The MF-107S FreqBox is arguably the most “jagged, freaky” (Moog’s own description) and aggressive of all the Moogerfoogers. With a range of waveshapes and a voltage-controlled oscillator (VCO) being hard-synced and frequency modulated by the audio input, plus an envelope follower modulating the frequency of the VCO courtesy of the varying dynamics of the input signal, it’s capable of some really nasty, apocalyptic noises – again, starting with the simplest of input signals. This can be both a good thing, as well as a ‘WTF??’ thing, depending on your expectations. The FreqBox is a real ‘free your mind/blow your mind’ effect.
The amusingly named (in the grand comedic tradition of Moog product and preset names) MF-108S Cluster Flux is another effect based on a dual-range BBD delay line, like the MF-104S Analog Delay. However, the MF-108S is concerned more with the subtleties of chorusing modulation than echoes and repeats, with the addition of a multi-waveform LFO taking the effect into chorus, flange and vibrato territory. It is capable of producing some lovely, subtle movement and thickening to a signal, but is also happy to venture further out into the stratosphere when pushed. Again, as with all the Moogerfoogers, there is new functionality here over and above the hardware original, including some similar to the MF-104S.
We’ve only scratched the surface here of each of the Moogerfooger’s capabilities and new features, and attempting to describe the sound of each one is akin, as the saying goes, to dancing about architecture. We suggest you click the links for each product name to go to the Moog site, where you can read full details about each plug-in and listen to some illuminating sound samples.
Suffice to say, these Moogerfoogers are some of the best-sounding and most creatively inspiring plug-ins we’ve used in quite a while. The sound quality is top-notch, the level of control builds successfully and organically on from the original hardware, and the flexibility and inter-connectivity between each ‘pedal’ and your wider DAW environment opens up innumerable new sonic avenues. You can use them as subtly as you like or be as ‘mad scientist’ as you like: the choice is yours and it all sounds lush.
Since we first got these plug-ins late last year, there have been a couple of significant developments. Firstly, the original collection has been joined by a new plug-in, the MF-109S Saturator. This is a digital exclusive, as it was never one of the original hardware pedals.
It uses the same input Drive circuit found on all the Moogerfooger pedals in its Noise section (you can choose between white or red noise) to add warmth, distortion and compression to the incoming signal at a variable intensity, then adds an Envelope section. The latter enables you to modulate the saturation, for a pulsating effect. This can also be automated. It’s one of the simplest Moogerfoogers, but no less effective because of this. It’s ideal for slipping inline ahead of, or after, another plug-in or virtual instrument to beef up and enrich the output. Nice.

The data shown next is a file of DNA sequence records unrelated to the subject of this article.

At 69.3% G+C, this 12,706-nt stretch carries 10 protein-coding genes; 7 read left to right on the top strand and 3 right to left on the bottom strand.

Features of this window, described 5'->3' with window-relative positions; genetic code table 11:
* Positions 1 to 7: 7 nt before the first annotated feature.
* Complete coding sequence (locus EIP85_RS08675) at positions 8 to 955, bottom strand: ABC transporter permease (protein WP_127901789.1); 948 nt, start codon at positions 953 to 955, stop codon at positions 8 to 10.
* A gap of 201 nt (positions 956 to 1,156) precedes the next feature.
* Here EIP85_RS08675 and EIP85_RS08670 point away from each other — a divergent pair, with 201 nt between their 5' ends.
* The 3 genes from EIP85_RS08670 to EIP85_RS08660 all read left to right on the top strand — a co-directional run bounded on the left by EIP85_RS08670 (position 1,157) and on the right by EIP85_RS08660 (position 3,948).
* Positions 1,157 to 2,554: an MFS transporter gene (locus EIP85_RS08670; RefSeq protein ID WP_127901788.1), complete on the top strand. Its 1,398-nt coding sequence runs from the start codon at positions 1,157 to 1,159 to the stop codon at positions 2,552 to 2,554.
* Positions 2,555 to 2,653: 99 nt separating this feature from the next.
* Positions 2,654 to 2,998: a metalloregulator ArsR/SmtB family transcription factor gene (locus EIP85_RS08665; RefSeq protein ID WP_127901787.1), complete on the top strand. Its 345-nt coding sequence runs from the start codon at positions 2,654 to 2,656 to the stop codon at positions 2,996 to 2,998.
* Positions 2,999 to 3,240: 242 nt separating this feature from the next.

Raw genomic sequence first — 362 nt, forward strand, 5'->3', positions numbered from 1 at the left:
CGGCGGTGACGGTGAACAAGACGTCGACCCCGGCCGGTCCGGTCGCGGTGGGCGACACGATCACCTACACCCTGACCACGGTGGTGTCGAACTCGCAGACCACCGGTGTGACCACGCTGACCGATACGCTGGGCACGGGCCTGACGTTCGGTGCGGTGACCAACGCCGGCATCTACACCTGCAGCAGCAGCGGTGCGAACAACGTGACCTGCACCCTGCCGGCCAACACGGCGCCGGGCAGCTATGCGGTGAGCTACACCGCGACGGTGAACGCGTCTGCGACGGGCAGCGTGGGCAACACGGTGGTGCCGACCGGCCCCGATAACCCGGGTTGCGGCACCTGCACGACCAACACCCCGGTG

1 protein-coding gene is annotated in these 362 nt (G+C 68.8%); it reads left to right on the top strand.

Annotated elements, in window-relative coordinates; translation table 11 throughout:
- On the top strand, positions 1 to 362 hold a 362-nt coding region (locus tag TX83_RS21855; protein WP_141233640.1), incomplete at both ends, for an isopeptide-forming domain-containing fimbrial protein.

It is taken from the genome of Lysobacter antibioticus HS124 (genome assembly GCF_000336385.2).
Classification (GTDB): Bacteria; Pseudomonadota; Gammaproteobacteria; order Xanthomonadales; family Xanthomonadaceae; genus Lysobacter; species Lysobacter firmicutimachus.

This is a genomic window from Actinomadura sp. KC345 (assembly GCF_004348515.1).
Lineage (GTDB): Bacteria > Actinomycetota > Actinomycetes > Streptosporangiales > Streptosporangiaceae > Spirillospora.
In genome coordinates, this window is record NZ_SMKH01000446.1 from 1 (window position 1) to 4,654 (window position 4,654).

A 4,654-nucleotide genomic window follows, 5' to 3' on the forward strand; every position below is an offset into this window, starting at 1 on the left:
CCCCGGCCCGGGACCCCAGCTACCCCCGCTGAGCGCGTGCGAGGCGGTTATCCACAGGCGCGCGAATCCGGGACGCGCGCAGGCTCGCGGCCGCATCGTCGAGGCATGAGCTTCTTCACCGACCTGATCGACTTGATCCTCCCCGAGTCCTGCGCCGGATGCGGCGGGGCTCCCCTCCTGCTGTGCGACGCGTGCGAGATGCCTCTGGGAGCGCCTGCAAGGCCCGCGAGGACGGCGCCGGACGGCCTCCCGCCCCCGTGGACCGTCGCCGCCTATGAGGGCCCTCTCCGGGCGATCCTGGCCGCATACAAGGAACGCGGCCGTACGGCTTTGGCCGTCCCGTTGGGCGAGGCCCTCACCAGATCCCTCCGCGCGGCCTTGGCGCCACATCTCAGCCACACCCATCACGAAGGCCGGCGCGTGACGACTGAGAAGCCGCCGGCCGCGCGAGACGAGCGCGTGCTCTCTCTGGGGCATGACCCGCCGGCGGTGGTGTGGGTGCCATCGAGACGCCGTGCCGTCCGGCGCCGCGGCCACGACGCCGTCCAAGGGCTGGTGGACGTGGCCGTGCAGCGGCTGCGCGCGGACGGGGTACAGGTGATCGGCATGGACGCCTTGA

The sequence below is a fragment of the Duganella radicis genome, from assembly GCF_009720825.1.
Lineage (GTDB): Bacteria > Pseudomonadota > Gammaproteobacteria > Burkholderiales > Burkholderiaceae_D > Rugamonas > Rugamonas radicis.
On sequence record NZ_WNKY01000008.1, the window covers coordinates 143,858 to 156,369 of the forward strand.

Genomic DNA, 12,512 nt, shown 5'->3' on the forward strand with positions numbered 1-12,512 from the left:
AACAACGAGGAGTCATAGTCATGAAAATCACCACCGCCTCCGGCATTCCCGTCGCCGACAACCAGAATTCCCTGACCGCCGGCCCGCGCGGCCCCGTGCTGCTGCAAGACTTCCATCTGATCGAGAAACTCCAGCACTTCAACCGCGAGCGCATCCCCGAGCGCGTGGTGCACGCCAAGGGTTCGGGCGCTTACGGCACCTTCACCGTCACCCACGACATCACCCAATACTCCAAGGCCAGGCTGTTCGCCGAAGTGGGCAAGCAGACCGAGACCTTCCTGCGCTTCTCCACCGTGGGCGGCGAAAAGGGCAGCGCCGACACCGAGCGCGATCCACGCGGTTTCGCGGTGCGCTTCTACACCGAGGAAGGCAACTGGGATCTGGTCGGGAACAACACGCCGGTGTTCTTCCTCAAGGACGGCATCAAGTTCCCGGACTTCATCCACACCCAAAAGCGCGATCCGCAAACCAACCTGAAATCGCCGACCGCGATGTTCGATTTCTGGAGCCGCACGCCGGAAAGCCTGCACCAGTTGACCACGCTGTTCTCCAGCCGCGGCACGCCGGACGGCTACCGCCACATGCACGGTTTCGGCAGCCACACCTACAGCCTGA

Secondly, the purchase options have also changed, for much the better for cash-strapped musicians. A lot of people won’t necessarily want the entire collection: the Phaser and Delay, for example, might appeal instinctively to guitarists more than the FreqBox or Ring Modulator, which might be more attractive to creators of synth-based sounds. Any of the Moogerfoogers can be used with any type of signal, though – all things acoustic and electric – so don’t pigeonhole or dismiss any of them based on name or effect type. A trial download is available for the full suite.
Since the Moogerfoogers’ launch, Moog has introduced a commendably flexible choice of purchase options, ranging from individual plug-ins (prices vary, either $59, $69 or $79), to build-your-own-set options (four plug-ins for $149; two for $99), up to the full suite for $279. Obviously, the full suite is the most cost-effective if you’re tempted by all eight plug-ins (and seriously, why wouldn’t you be?), but it’s great to have the option to steadily build up your collection piece by piece.
Prices vary: $59-279
Mac: macOS 10.13, Intel or Apple Silicon.
PC: Windows 10, 64-bit Intel systems or newer.
Supported plug-in formats: VST3, AudioUnits, ProTools AAX.
Licensing: PACE iLok, three activations per license, host computer and iLok Cloud supported, physical iLok dongle not required.